Everywhere I’ve been over the past week, people have been sharing this list of ‘grammar mistakes’. You don’t need to click on the link to know the sort of thing: a list of errors that are terribly egregious despite the fact that everyone makes them all the time. I am fascinated by the mindset that is unmoved by the prevalence of such ‘errors’. The pleasure of being right when everyone else is wrong seems to be so great that it obscures any sense that we should view the prevalence of a particular practice as relevant.
I generally try to avoid linking to things that I find as unhelpful as this list; you surely don’t need my help finding shoddy advice on the Internet. But I went ahead and did so because I want to point to two key issues with this list. First, very little on this list is grammar (and the bits that are grammar are either wrong or dismally explained). This observation is more than just a quibble. The perception among students that their writing problems primarily involve grammar means that they often view their path to improvement as both narrow and fundamentally uninteresting. Not to say that grammar is actually uninteresting (obviously!) but rather that students might engage more readily with the task of improving their writing if they conceived of the task as having a broader intellectual basis. Improving your writing isn’t just fiddling with technicalities and arcane rules; it is a matter of thinking deeply about your ideas and your communicative intent. Calling it all grammar can be both dismissive and uninspiring.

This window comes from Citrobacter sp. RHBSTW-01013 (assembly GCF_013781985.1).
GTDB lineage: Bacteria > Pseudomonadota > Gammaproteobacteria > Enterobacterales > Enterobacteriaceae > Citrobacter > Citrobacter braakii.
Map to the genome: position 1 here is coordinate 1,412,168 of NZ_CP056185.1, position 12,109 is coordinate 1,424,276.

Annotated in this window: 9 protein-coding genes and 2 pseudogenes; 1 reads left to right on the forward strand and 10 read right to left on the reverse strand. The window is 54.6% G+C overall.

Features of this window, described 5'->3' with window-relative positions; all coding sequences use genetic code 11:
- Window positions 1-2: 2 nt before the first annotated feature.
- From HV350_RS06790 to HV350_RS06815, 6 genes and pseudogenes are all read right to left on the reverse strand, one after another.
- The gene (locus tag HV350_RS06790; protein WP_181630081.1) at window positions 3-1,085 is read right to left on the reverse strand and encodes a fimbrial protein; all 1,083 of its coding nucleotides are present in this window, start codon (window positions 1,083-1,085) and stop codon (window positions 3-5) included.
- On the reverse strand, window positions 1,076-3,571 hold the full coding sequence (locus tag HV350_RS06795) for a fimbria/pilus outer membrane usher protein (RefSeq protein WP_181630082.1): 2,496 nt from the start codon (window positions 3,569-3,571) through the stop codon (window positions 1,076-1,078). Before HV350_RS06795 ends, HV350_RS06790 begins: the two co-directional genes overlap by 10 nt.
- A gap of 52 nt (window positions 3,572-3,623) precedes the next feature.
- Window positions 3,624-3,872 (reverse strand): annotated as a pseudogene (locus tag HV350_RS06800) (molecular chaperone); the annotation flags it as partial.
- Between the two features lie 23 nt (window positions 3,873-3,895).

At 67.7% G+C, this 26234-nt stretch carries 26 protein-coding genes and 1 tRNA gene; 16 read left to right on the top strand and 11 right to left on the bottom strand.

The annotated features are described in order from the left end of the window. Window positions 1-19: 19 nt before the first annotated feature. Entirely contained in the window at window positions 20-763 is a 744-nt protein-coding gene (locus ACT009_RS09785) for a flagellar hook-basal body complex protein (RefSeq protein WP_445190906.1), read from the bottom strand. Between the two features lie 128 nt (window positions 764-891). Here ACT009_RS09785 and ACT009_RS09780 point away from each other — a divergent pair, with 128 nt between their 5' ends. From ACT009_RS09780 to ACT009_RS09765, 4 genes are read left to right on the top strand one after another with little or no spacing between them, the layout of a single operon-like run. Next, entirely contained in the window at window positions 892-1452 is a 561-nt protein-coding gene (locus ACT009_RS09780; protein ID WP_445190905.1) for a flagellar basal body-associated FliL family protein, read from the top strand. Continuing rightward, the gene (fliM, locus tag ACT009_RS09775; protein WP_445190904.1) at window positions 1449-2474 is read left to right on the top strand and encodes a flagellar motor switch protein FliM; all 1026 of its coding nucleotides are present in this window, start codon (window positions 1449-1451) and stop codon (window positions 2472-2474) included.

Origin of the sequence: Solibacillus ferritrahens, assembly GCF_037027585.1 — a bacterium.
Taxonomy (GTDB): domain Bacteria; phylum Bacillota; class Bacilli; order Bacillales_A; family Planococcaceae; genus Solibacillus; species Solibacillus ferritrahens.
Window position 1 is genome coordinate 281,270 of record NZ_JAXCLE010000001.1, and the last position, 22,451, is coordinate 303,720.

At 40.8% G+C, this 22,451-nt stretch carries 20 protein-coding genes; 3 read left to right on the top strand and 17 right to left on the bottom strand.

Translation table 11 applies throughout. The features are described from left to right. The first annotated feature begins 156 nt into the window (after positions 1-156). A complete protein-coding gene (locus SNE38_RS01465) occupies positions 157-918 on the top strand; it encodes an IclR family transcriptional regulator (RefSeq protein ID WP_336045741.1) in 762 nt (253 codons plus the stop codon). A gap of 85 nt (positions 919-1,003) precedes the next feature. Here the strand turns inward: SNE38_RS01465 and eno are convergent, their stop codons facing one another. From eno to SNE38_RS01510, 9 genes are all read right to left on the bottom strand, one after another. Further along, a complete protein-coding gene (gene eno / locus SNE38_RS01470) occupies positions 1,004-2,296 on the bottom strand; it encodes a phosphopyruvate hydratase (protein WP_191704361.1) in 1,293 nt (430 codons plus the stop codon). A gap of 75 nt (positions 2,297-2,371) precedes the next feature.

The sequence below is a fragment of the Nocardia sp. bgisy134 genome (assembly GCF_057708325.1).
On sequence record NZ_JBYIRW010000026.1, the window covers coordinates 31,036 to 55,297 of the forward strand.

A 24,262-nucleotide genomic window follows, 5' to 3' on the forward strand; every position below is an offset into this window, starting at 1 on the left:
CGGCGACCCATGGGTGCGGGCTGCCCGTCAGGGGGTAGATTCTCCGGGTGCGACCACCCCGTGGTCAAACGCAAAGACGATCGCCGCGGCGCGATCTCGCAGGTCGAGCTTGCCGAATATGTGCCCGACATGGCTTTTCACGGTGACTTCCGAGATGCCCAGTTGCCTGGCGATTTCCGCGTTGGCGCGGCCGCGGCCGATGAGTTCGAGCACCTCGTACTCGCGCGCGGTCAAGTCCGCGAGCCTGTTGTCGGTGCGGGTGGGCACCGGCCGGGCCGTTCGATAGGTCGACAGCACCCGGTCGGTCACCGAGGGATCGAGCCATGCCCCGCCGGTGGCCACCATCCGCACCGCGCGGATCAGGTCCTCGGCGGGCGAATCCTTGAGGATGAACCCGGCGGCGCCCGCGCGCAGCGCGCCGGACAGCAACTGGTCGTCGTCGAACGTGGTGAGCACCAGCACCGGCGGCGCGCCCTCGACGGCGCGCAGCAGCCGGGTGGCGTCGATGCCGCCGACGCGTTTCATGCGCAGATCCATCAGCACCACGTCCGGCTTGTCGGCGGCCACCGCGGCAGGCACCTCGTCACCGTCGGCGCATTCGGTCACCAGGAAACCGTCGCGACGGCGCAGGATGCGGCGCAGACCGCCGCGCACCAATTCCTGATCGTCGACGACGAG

The second—and more important—issue is the reasoning that underlies this list. A list like this says ‘all educated people should know these things, so avoid these errors lest you seem uneducated’. This edict misses an opportunity to talk about better reasons for avoiding certain usage patterns. For example, should you say ‘impactful’? It is meaningless to say that it isn’t a word: it is so obviously a word (if you aren’t sure, contrast it with ‘xsxsjwcrt’ and you’ll see the difference). But that doesn’t mean the world needs more instances of ‘impactful’. Use it at your own risk: most people find it icky and its presence in your writing may make them think unkind thoughts about you. Moreover, if something is having an impact on something else, you can likely convey that more effectively with a clear subject and a strong verb. Your writing will improve much more decisively if you disregard unnecessary discussions of legitimacy and instead think more about why certain usage patterns are so widely disliked.
After I had written this, I found a great roundup on this topic from Stan Carey. He discusses a range of these sorts of lists and provides his usual insightful response. He concludes with an excellent warning about grammar pet peeve lists: “Read them, if you must, with extreme caution, a policy of fact-checking, an awareness of what grammar isn’t, and a healthy disrespect for the authority they assume.”
Lastly, I really enjoyed the inaugural episode of the new language podcast from Slate, Lexicon Valley. The highly entertaining and wide-ranging conversation about dangling prepositions ends with an amusing discussion of Paul McCartney’s famous double preposition. A preposition at the end of a sentence is generally permissible, but it is probably best not to split the difference in this fashion: “But if this ever-changing world in which we live in/Makes you give in and cry/Say live and let die”.